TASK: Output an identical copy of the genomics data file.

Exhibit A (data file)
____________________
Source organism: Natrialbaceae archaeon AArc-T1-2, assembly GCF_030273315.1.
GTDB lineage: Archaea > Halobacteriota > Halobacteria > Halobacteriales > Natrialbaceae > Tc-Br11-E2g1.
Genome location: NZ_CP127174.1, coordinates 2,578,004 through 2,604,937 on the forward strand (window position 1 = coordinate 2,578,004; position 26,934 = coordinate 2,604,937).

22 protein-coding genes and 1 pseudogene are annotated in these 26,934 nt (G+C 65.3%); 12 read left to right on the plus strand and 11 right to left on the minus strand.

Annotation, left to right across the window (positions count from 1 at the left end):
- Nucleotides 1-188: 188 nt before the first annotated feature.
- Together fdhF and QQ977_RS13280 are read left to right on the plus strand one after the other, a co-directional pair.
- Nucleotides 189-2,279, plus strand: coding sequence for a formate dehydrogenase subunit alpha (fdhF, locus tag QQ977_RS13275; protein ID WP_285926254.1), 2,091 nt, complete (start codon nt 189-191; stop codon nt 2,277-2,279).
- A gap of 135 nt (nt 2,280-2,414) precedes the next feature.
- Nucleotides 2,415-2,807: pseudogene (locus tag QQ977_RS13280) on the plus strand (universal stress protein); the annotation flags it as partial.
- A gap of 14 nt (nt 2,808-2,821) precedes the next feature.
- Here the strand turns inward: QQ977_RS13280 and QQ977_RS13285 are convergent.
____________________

Source organism: Natrialbaceae archaeon AArc-T1-2, assembly GCF_030273315.1.
GTDB lineage: Archaea > Halobacteriota > Halobacteria > Halobacteriales > Natrialbaceae > Tc-Br11-E2g1.
Genome location: NZ_CP127174.1, coordinates 2,578,004 through 2,604,937 on the forward strand (window position 1 = coordinate 2,578,004; position 26,934 = coordinate 2,604,937).

22 protein-coding genes and 1 pseudogene are annotated in these 26,934 nt (G+C 65.3%); 12 read left to right on the plus strand and 11 right to left on the minus strand.

Annotation, left to right across the window (positions count from 1 at the left end):
- Nucleotides 1-188: 188 nt before the first annotated feature.
- Together fdhF and QQ977_RS13280 are read left to right on the plus strand one after the other, a co-directional pair.
- Nucleotides 189-2,279, plus strand: coding sequence for a formate dehydrogenase subunit alpha (fdhF, locus tag QQ977_RS13275; protein ID WP_285926254.1), 2,091 nt, complete (start codon nt 189-191; stop codon nt 2,277-2,279).
- A gap of 135 nt (nt 2,280-2,414) precedes the next feature.
- Nucleotides 2,415-2,807: pseudogene (locus tag QQ977_RS13280) on the plus strand (universal stress protein); the annotation flags it as partial.
- A gap of 14 nt (nt 2,808-2,821) precedes the next feature.
- Here the strand turns inward: QQ977_RS13280 and QQ977_RS13285 are convergent.